To compete, each participant in the challenge must create their own software-defined radio design that is intelligently and autonomously controlled. While radio researchers have previously added artificial intelligence algorithms to control “cognitive radios,” the DARPA challenge program introduces the concept of permitting different radio networks to exchange collaboration messages, which allows them to negotiate how each radio network accesses the shared spectrum.

Drexel’s is one of 15 collegiate teams competing in the DARPA Spectrum Collaboration Challenge.

These collaborative intelligent radio networks use a language to trade spectrum allocations and jointly maximize their performance in the shared spectrum. This helps devices avoid spectrum congestion so the phone call, or email, will always go through on the first try.

“[The Spectrum Collaboration Challenge] sets out to bring the software defined radio and artificial intelligence communities together to fundamentally rethink 100 years of spectrum practice, and tackle the original and enduring spectrum grand challenge: efficient coexistence of all wireless communications,” said Paul Tilghman, a Drexel alumnus and program manager in DARPA’s Microsystems Technology Office, which runs the Spectrum Collaboration Challenge. “I’m excited to see these two communities combine their efforts to take on such an important problem. The teams participating in Phase 1 are all well-poised to see this vision through to fruition.”

Over the next several months, 30 teams will develop and test their artificial-intelligence-enhanced, software-defined radios in a spectrum “colosseum” that emulates the interaction of up to 128 radios. Teams will scrimmage in the colosseum during six events, starting in June and culminating in a competition event in December. But rather than figuratively pummeling each other in these head-to-head matchups, teams will be judged on their radio network’s ability to adapt, learn, and collaborate with their opponents’ radio networks so that the team that produces the radio with the best “collaborative intelligence” wins the competition.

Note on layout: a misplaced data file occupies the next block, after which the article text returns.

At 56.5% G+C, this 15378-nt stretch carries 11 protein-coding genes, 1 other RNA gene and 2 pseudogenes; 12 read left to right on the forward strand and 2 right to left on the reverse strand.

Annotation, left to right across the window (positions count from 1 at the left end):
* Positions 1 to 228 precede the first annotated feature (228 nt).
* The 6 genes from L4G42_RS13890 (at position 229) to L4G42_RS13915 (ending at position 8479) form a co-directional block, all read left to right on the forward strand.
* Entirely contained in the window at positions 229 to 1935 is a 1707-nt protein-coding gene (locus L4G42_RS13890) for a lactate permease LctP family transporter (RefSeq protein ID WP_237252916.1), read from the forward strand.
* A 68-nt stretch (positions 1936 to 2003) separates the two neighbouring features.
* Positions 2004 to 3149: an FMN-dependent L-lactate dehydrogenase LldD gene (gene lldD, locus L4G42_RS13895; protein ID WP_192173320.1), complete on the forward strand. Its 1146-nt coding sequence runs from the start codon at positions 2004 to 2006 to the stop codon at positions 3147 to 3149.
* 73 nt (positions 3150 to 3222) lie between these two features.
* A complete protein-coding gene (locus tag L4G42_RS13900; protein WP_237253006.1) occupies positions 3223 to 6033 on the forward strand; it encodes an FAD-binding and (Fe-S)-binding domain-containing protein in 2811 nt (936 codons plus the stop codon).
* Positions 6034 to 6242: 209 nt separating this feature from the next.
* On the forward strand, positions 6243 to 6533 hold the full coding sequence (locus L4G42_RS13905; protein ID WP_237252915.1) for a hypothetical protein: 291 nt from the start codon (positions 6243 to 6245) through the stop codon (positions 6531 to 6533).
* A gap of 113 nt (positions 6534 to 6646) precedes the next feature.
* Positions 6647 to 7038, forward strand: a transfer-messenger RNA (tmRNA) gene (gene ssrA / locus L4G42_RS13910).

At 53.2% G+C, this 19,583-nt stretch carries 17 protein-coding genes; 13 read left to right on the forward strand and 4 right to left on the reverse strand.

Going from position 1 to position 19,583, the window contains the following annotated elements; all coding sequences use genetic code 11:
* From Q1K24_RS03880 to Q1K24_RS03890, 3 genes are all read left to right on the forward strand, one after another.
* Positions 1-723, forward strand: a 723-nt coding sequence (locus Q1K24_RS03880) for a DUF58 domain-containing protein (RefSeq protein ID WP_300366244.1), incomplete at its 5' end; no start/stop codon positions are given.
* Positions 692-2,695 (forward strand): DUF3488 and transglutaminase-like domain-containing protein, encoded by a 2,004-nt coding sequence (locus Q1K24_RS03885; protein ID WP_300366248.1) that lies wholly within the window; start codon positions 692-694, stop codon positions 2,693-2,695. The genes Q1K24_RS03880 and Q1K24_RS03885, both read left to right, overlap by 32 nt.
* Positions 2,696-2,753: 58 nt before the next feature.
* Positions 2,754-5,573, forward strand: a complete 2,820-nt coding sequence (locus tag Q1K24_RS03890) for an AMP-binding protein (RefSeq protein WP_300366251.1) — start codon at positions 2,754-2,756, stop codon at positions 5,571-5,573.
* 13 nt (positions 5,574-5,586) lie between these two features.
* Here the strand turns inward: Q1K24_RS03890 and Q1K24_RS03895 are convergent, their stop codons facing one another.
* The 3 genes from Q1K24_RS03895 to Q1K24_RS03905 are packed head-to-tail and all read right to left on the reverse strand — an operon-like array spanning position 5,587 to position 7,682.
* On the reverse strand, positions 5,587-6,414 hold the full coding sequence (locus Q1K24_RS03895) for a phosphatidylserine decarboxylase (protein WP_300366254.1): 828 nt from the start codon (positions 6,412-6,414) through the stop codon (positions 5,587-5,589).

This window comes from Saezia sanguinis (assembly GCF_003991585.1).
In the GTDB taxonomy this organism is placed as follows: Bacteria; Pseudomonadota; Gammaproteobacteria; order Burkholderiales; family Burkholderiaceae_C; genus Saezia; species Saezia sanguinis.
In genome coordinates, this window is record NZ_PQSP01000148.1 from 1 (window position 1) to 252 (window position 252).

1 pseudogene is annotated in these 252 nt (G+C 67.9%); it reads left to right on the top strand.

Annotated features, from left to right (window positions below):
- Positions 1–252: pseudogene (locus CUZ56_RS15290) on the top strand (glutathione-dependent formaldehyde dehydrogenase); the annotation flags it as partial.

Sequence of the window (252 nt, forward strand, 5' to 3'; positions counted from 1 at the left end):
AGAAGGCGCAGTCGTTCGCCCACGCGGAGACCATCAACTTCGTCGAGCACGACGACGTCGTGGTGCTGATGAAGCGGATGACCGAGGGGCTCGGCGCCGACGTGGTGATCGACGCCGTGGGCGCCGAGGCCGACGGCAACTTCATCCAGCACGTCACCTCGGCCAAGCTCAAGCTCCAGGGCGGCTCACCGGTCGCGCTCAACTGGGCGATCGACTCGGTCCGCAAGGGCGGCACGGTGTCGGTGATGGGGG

“Our goal is to develop a radio AI that uses the SC2 collaboration language to express its goals and plans while learning about its spectrum neighbors’ and how to best coexist with them,” said Alex Lackpour, a doctoral student in the Drexel Wireless Systems Laboratory in the College of Engineering who is leading Drexel’s team. “Over the years, radio technology was developed for specialized purposes, each with their own protocol – push-to-talk radios, computer networks, cellular networks, and now the Internet of Things (IoT) — it’s resulted in protocol soup. We’re looking at creating a basic collaboration language that can be threaded through all these devices that will let them to exchange information and sort out how to use the spectrum without requiring human supervision, regardless of their protocol type.”

Team Dragon Radio put together its own training ground, in the Drexel Wireless Systems Laboratory, in preparation for the first round of scrimmages in the DARPA Spectrum Collaboration Challenge.

Drexel’s “Team Dragon Radio” is one of just 15 collegiate teams to earn a place in the competition from a field of 113 “open track” applicants. The group includes students in the College of Engineering and members of the Drexel Wireless Systems Laboratory — a group of researchers led by Kapil Dandekar, PhD, who design and build prototype experimental wireless communication systems — and Chad Spooner, senior research scientist at the Washington-based independent basic and applied research firm North West Research Associates. The team is also supported by a grant from the National Science Foundation.

Teams will submit its final code in November and winners will receive additional funding and advance to a series of preliminary events held over the next two years. DARPA will crown the champion in September of 2019.



For media inquiries contact Britt Faulstick, assistant director, media relations, at